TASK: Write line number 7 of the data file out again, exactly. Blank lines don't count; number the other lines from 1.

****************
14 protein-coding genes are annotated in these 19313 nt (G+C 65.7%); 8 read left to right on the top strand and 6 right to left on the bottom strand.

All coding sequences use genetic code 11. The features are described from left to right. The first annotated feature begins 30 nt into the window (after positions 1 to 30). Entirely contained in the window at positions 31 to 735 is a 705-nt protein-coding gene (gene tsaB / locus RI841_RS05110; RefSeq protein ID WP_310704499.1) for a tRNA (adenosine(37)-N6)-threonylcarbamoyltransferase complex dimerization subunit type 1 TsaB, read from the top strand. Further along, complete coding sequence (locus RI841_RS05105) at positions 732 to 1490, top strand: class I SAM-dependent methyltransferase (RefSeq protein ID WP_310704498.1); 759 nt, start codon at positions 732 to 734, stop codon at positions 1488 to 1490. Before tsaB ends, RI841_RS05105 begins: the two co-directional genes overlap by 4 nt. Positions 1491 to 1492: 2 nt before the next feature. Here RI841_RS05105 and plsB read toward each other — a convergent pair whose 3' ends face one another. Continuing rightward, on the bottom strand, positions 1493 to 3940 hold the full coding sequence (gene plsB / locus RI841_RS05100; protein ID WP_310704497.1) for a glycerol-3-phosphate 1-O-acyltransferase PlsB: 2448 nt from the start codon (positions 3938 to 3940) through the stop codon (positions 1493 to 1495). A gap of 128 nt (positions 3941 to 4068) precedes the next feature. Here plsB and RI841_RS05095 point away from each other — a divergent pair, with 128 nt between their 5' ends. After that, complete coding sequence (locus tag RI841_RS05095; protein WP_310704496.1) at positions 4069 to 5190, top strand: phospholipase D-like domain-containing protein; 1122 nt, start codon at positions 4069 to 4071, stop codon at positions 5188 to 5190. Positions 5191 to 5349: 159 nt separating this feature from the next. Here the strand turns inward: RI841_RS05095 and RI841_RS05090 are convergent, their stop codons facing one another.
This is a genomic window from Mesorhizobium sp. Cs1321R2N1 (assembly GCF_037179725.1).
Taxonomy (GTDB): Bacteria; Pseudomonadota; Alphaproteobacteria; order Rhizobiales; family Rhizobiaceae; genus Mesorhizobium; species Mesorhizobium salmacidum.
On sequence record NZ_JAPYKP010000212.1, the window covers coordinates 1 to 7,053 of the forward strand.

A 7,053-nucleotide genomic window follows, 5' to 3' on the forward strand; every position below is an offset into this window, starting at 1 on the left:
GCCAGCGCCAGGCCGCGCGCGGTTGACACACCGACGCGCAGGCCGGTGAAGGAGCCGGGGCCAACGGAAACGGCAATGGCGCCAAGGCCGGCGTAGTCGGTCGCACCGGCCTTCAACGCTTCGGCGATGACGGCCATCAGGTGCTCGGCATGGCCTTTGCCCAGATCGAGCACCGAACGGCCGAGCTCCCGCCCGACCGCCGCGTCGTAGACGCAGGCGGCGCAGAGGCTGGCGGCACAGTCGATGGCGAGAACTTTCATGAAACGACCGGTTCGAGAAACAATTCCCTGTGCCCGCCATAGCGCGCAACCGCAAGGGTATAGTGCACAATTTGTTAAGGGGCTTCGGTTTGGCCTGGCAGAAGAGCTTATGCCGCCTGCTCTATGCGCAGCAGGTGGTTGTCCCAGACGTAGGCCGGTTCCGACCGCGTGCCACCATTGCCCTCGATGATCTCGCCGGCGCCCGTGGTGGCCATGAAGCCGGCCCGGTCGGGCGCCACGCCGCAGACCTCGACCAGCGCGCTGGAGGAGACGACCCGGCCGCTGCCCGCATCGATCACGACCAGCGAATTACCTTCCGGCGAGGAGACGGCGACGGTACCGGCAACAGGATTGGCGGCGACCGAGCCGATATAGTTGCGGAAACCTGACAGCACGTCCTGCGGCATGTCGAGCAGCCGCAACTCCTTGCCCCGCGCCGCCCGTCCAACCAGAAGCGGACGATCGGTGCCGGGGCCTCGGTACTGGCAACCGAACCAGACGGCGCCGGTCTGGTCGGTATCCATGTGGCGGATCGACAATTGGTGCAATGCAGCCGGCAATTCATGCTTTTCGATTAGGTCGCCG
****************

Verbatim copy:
GCCAGCGCCAGGCCGCGCGCGGTTGACACACCGACGCGCAGGCCGGTGAAGGAGCCGGGGCCAACGGAAACGGCAATGGCGCCAAGGCCGGCGTAGTCGGTCGCACCGGCCTTCAACGCTTCGGCGATGACGGCCATCAGGTGCTCGGCATGGCCTTTGCCCAGATCGAGCACCGAACGGCCGAGCTCCCGCCCGACCGCCGCGTCGTAGACGCAGGCGGCGCAGAGGCTGGCGGCACAGTCGATGGCGAGAACTTTCATGAAACGACCGGTTCGAGAAACAATTCCCTGTGCCCGCCATAGCGCGCAACCGCAAGGGTATAGTGCACAATTTGTTAAGGGGCTTCGGTTTGGCCTGGCAGAAGAGCTTATGCCGCCTGCTCTATGCGCAGCAGGTGGTTGTCCCAGACGTAGGCCGGTTCCGACCGCGTGCCACCATTGCCCTCGATGATCTCGCCGGCGCCCGTGGTGGCCATGAAGCCGGCCCGGTCGGGCGCCACGCCGCAGACCTCGACCAGCGCGCTGGAGGAGACGACCCGGCCGCTGCCCGCATCGATCACGACCAGCGAATTACCTTCCGGCGAGGAGACGGCGACGGTACCGGCAACAGGATTGGCGGCGACCGAGCCGATATAGTTGCGGAAACCTGACAGCACGTCCTGCGGCATGTCGAGCAGCCGCAACTCCTTGCCCCGCGCCGCCCGTCCAACCAGAAGCGGACGATCGGTGCCGGGGCCTCGGTACTGGCAACCGAACCAGACGGCGCCGGTCTGGTCGGTATCCATGTGGCGGATCGACAATTGGTGCAATGCAGCCGGCAATTCATGCTTTTCGATTAGGTCGCCG